TAXONOMY

ESG taxonomy
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Our ESG taxonomy is a comprehensive, standardized framework for assessing and categorizing environmental, social, and governance (ESG) factors in the investment process. It is designed to provide a common language for investors, companies, and other stakeholders to understand and assess the impact of ESG factors on the financial performance of companies and investments.

Permutable strives to provide the best in ESG taxonomy to allow for full extraction of datapoints from global public data-sources.  We use over 1000+ markers to label ESG data. Below are a sample of markers we use on our datasets.  

Emissions

Clean Water

Supply Chain

IP

Tax Transparency

Biodiversity

Deception

Staff Health-Care

Corruption

Data Security

Green Energy

Life on Land

Social Equality

Business Ethics

Governance

Mining

Pollution / Waste

Health and Safety

Defamation

Class Action

Natural Disasters

Deforestation

Human Rights

Money-Launder

METHODOLOGY

Our methodology for assessing sentiment towards Environmental, Social, and Governance (ESG) factors is both comprehensive and meticulous. It starts with a rigorous daily scan of over 500,000 global articles, utilising advanced AI algorithms and data analytics. Here’s a step-by-step breakdown of our process:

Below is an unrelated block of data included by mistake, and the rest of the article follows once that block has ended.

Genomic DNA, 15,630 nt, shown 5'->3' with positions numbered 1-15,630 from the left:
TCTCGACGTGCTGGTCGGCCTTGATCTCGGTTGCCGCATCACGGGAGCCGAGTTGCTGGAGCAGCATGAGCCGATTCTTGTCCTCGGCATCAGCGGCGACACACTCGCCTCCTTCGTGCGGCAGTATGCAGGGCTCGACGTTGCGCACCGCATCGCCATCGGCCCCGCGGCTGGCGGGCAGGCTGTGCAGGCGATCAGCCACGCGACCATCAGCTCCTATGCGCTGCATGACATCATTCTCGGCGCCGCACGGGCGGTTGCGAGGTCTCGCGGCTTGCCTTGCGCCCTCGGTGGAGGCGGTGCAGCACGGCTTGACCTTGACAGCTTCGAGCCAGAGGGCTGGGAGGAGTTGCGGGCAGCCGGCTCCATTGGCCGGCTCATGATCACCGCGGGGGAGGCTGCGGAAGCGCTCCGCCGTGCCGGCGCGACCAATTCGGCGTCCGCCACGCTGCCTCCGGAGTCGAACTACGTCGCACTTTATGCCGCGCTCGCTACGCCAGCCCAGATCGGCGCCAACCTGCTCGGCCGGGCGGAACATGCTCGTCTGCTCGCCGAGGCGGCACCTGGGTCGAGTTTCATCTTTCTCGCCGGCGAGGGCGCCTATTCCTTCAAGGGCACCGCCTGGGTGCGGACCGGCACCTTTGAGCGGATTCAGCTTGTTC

Entity identification –  initially, our machine learning models identify unique entities such as organisations within the text.

Ontology definition –  we then define ontologies, which include specific keywords and phrases related to each ESG topic and subtopic, and apply these to the text to contextualise the data.

Sentiment analysis –  the text, along with recognised entities and subtopics, is submitted to our sentiment model. This model classifies the sentiment as either positive or negative.

Pattern recognition – we monitor sentiment signals over time, identifying both recurrent and rare patterns, such as surges in negative sentiment. These patterns are recognised using historical data to ensure accuracy.

Confidence scoring – confidence scores are then assigned to these signals based on the strength and consistency of identified patterns.

Weighted averaging – the sentiment signals undergo a weighted averaging process across various information sources for each company. This averaging is performed periodically over the last two years to maintain current relevance.

Scoring transformation –  finally, sentiment scores are calibrated on a scale from 0 to 100, where 0 indicates extreme negativity and 100 reflects extreme positivity.